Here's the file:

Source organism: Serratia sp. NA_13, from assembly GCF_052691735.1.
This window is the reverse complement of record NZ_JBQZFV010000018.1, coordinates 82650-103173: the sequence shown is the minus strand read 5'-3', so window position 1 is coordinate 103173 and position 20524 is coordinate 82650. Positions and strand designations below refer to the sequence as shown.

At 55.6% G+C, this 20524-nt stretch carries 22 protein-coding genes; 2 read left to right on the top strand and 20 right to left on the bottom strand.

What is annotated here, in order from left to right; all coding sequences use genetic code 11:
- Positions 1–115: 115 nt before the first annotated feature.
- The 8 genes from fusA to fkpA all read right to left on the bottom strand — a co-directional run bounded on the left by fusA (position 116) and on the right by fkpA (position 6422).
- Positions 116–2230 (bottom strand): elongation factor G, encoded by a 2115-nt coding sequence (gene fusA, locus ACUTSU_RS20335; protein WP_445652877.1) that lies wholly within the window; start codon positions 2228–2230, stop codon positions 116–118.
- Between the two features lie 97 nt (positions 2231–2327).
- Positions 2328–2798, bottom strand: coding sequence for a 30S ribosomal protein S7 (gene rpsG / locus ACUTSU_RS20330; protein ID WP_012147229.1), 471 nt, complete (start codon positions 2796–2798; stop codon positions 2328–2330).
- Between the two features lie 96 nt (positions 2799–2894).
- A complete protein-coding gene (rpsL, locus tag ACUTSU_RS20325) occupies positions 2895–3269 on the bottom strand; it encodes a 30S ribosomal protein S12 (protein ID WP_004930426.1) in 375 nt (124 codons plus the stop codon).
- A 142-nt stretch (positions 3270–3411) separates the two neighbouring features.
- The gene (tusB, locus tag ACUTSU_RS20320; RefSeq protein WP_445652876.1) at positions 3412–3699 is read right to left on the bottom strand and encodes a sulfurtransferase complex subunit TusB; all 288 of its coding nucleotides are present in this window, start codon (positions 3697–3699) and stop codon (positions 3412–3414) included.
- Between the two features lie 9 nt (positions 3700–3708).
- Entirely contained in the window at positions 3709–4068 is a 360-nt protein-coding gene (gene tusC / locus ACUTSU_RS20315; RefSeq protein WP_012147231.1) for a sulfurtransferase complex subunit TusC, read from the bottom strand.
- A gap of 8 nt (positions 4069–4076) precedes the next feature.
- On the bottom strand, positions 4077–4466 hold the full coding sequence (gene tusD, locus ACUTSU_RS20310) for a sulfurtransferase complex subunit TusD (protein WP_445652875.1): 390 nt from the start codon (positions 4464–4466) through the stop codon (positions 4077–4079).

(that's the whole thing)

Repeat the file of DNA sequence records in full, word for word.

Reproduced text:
Source organism: Serratia sp. NA_13, from assembly GCF_052691735.1.
This window is the reverse complement of record NZ_JBQZFV010000018.1, coordinates 82650-103173: the sequence shown is the minus strand read 5'-3', so window position 1 is coordinate 103173 and position 20524 is coordinate 82650. Positions and strand designations below refer to the sequence as shown.

At 55.6% G+C, this 20524-nt stretch carries 22 protein-coding genes; 2 read left to right on the top strand and 20 right to left on the bottom strand.

What is annotated here, in order from left to right; all coding sequences use genetic code 11:
- Positions 1–115: 115 nt before the first annotated feature.
- The 8 genes from fusA to fkpA all read right to left on the bottom strand — a co-directional run bounded on the left by fusA (position 116) and on the right by fkpA (position 6422).
- Positions 116–2230 (bottom strand): elongation factor G, encoded by a 2115-nt coding sequence (gene fusA, locus ACUTSU_RS20335; protein WP_445652877.1) that lies wholly within the window; start codon positions 2228–2230, stop codon positions 116–118.
- Between the two features lie 97 nt (positions 2231–2327).
- Positions 2328–2798, bottom strand: coding sequence for a 30S ribosomal protein S7 (gene rpsG / locus ACUTSU_RS20330; protein ID WP_012147229.1), 471 nt, complete (start codon positions 2796–2798; stop codon positions 2328–2330).
- Between the two features lie 96 nt (positions 2799–2894).
- A complete protein-coding gene (rpsL, locus tag ACUTSU_RS20325) occupies positions 2895–3269 on the bottom strand; it encodes a 30S ribosomal protein S12 (protein ID WP_004930426.1) in 375 nt (124 codons plus the stop codon).
- A 142-nt stretch (positions 3270–3411) separates the two neighbouring features.
- The gene (tusB, locus tag ACUTSU_RS20320; RefSeq protein WP_445652876.1) at positions 3412–3699 is read right to left on the bottom strand and encodes a sulfurtransferase complex subunit TusB; all 288 of its coding nucleotides are present in this window, start codon (positions 3697–3699) and stop codon (positions 3412–3414) included.
- Between the two features lie 9 nt (positions 3700–3708).
- Entirely contained in the window at positions 3709–4068 is a 360-nt protein-coding gene (gene tusC / locus ACUTSU_RS20315; RefSeq protein WP_012147231.1) for a sulfurtransferase complex subunit TusC, read from the bottom strand.
- A gap of 8 nt (positions 4069–4076) precedes the next feature.
- On the bottom strand, positions 4077–4466 hold the full coding sequence (gene tusD, locus ACUTSU_RS20310) for a sulfurtransferase complex subunit TusD (protein WP_445652875.1): 390 nt from the start codon (positions 4464–4466) through the stop codon (positions 4077–4079).